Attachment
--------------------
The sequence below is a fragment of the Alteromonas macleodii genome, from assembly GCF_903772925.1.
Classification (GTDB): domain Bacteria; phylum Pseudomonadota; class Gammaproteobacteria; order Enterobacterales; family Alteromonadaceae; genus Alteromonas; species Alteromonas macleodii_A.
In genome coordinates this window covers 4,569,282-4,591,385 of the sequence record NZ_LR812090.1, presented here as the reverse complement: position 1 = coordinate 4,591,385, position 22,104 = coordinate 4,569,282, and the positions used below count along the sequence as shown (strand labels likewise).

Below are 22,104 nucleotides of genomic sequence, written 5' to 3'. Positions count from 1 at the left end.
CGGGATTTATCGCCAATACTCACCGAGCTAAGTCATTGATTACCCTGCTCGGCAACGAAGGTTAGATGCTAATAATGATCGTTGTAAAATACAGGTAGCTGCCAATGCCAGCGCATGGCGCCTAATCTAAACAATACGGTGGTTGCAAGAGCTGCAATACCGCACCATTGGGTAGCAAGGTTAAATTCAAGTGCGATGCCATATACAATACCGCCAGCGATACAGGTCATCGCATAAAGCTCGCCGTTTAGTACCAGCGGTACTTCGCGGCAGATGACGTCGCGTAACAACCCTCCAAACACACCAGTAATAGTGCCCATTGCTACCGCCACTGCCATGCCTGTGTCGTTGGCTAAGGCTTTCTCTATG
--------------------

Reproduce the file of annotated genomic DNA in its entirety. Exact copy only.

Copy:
The sequence below is a fragment of the Alteromonas macleodii genome, from assembly GCF_903772925.1.
Classification (GTDB): domain Bacteria; phylum Pseudomonadota; class Gammaproteobacteria; order Enterobacterales; family Alteromonadaceae; genus Alteromonas; species Alteromonas macleodii_A.
In genome coordinates this window covers 4,569,282-4,591,385 of the sequence record NZ_LR812090.1, presented here as the reverse complement: position 1 = coordinate 4,591,385, position 22,104 = coordinate 4,569,282, and the positions used below count along the sequence as shown (strand labels likewise).

Below are 22,104 nucleotides of genomic sequence, written 5' to 3'. Positions count from 1 at the left end.
CGGGATTTATCGCCAATACTCACCGAGCTAAGTCATTGATTACCCTGCTCGGCAACGAAGGTTAGATGCTAATAATGATCGTTGTAAAATACAGGTAGCTGCCAATGCCAGCGCATGGCGCCTAATCTAAACAATACGGTGGTTGCAAGAGCTGCAATACCGCACCATTGGGTAGCAAGGTTAAATTCAAGTGCGATGCCATATACAATACCGCCAGCGATACAGGTCATCGCATAAAGCTCGCCGTTTAGTACCAGCGGTACTTCGCGGCAGATGACGTCGCGTAACAACCCTCCAAACACACCAGTAATAGTGCCCATTGCTACCGCCACTGCCATGCCTGTGTCGTTGGCTAAGGCTTTCTCTATG